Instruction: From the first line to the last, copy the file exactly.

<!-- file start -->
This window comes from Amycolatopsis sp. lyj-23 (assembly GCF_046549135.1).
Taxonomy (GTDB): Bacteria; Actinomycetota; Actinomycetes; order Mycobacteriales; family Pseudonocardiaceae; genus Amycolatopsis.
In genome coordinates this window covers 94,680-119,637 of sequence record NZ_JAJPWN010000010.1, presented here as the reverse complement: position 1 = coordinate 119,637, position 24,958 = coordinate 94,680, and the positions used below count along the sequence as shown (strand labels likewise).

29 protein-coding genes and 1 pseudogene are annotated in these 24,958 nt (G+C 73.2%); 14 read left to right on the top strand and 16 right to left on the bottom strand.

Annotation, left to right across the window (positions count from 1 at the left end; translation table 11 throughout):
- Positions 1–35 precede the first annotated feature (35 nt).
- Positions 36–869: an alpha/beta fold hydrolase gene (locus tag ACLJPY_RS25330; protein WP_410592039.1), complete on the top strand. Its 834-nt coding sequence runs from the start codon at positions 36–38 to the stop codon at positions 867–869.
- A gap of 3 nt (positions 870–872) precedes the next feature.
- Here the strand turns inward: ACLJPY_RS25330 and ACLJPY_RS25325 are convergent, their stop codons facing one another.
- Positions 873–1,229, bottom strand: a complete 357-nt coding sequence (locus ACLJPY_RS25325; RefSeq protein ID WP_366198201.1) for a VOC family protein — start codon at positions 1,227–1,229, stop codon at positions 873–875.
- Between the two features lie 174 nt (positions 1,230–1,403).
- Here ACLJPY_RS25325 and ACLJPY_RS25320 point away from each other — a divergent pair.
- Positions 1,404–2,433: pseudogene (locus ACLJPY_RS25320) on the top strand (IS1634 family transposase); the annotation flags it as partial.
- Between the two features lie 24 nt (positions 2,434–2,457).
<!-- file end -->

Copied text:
This window comes from Amycolatopsis sp. lyj-23 (assembly GCF_046549135.1).
Taxonomy (GTDB): Bacteria; Actinomycetota; Actinomycetes; order Mycobacteriales; family Pseudonocardiaceae; genus Amycolatopsis.
In genome coordinates this window covers 94,680-119,637 of sequence record NZ_JAJPWN010000010.1, presented here as the reverse complement: position 1 = coordinate 119,637, position 24,958 = coordinate 94,680, and the positions used below count along the sequence as shown (strand labels likewise).

29 protein-coding genes and 1 pseudogene are annotated in these 24,958 nt (G+C 73.2%); 14 read left to right on the top strand and 16 right to left on the bottom strand.

Annotation, left to right across the window (positions count from 1 at the left end; translation table 11 throughout):
- Positions 1–35 precede the first annotated feature (35 nt).
- Positions 36–869: an alpha/beta fold hydrolase gene (locus tag ACLJPY_RS25330; protein WP_410592039.1), complete on the top strand. Its 834-nt coding sequence runs from the start codon at positions 36–38 to the stop codon at positions 867–869.
- A gap of 3 nt (positions 870–872) precedes the next feature.
- Here the strand turns inward: ACLJPY_RS25330 and ACLJPY_RS25325 are convergent, their stop codons facing one another.
- Positions 873–1,229, bottom strand: a complete 357-nt coding sequence (locus ACLJPY_RS25325; RefSeq protein ID WP_366198201.1) for a VOC family protein — start codon at positions 1,227–1,229, stop codon at positions 873–875.
- Between the two features lie 174 nt (positions 1,230–1,403).
- Here ACLJPY_RS25325 and ACLJPY_RS25320 point away from each other — a divergent pair.
- Positions 1,404–2,433: pseudogene (locus ACLJPY_RS25320) on the top strand (IS1634 family transposase); the annotation flags it as partial.
- Between the two features lie 24 nt (positions 2,434–2,457).